There's some detail given on Pottermore about the nature of the portrait-making process.
When a magical portrait is taken, the witch or wizard artist will naturally use enchantments to ensure that the painting will be able to move in the usual way. The portrait will be able to use some of the subject’s favourite phrases and imitate their general demeanour. Thus, Sir Cadogan’s portrait is forever challenging people to a fight, falling off its horse and behaving in a fairly unbalanced way, which is how the subject appeared to the poor wizard who had to paint him, while the portrait of the Fat Lady continues to indulge her love of good food, drink and tip-top security long after her living model passed away.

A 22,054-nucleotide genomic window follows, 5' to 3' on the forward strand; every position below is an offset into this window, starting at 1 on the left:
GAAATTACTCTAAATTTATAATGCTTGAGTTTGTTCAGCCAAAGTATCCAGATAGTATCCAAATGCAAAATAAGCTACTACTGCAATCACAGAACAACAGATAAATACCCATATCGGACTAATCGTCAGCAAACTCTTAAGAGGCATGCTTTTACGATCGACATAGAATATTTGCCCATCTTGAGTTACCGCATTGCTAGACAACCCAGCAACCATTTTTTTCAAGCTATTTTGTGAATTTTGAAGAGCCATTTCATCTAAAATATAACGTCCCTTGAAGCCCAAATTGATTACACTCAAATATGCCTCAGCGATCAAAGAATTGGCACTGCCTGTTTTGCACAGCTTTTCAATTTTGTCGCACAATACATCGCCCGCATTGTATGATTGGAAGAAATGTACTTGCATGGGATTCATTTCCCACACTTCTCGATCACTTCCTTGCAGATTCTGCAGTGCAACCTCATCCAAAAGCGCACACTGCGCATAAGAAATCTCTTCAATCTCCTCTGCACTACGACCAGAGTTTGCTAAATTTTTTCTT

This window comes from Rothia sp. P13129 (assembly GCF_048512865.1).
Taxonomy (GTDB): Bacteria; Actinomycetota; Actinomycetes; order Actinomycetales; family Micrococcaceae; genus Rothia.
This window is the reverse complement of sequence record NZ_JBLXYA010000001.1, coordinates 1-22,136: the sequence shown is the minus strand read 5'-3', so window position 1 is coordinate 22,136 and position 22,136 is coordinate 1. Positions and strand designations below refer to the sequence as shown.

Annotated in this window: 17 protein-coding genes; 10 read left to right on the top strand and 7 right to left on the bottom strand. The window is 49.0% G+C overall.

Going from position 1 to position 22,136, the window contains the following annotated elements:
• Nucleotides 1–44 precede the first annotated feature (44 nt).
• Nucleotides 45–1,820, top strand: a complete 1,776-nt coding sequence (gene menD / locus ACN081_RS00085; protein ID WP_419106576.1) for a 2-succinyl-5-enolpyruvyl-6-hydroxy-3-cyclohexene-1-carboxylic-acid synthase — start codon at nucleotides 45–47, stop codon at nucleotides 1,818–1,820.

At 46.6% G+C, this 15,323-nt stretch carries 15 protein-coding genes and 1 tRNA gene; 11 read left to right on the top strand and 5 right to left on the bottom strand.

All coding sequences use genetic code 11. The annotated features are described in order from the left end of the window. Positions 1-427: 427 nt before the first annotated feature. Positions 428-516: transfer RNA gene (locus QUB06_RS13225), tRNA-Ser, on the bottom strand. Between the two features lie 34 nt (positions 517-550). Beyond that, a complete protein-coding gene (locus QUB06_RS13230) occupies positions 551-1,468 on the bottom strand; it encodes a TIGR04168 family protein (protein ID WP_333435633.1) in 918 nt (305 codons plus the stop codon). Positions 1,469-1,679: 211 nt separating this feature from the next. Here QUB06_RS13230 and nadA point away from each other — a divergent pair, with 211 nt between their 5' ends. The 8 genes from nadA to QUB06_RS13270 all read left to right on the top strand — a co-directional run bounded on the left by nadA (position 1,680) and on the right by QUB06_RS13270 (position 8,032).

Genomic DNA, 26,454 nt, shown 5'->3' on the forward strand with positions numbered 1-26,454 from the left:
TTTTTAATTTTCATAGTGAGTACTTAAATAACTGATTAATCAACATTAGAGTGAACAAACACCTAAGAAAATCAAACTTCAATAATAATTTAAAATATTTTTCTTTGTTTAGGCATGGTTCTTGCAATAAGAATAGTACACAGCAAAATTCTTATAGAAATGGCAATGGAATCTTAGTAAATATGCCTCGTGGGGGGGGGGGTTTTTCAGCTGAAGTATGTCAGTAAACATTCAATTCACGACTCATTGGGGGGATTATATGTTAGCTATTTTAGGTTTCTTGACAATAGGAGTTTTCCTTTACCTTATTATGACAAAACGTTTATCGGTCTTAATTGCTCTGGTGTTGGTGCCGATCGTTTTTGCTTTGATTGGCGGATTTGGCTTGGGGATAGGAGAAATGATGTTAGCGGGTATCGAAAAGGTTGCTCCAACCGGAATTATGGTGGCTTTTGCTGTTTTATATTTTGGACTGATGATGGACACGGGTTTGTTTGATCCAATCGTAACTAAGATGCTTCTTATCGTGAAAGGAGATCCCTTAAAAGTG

However, neither of these portraits would be capable of having a particularly in-depth discussion about more complex aspects of their lives: they are literally and metaphorically two-dimensional. They are only representations of the living subjects as seen by the artist.
(Pottermore, Hogwarts Portraits).
It explains that the Headmasters are more lifelike because they are specifically trained to impersonate their subject and to replicate some of their qualities. However, portraits are essentially still charactures. They can't hold the nature of their subjects, only give a dim reflection that mirrors certain aspects of that person (in the eyes of the painter).
A Basilisk portrait certainly wouldn't be able to harm its viewers (although who could get close enough to paint it?). As for boggarts and Dementors, we have no canon proof to say for sure but I think that it's highly doubtful that a portrait could have any material impact on the real world. A portrait is just a shadow, a pale imprint of its subject that can't have an impact on people watching it in real life.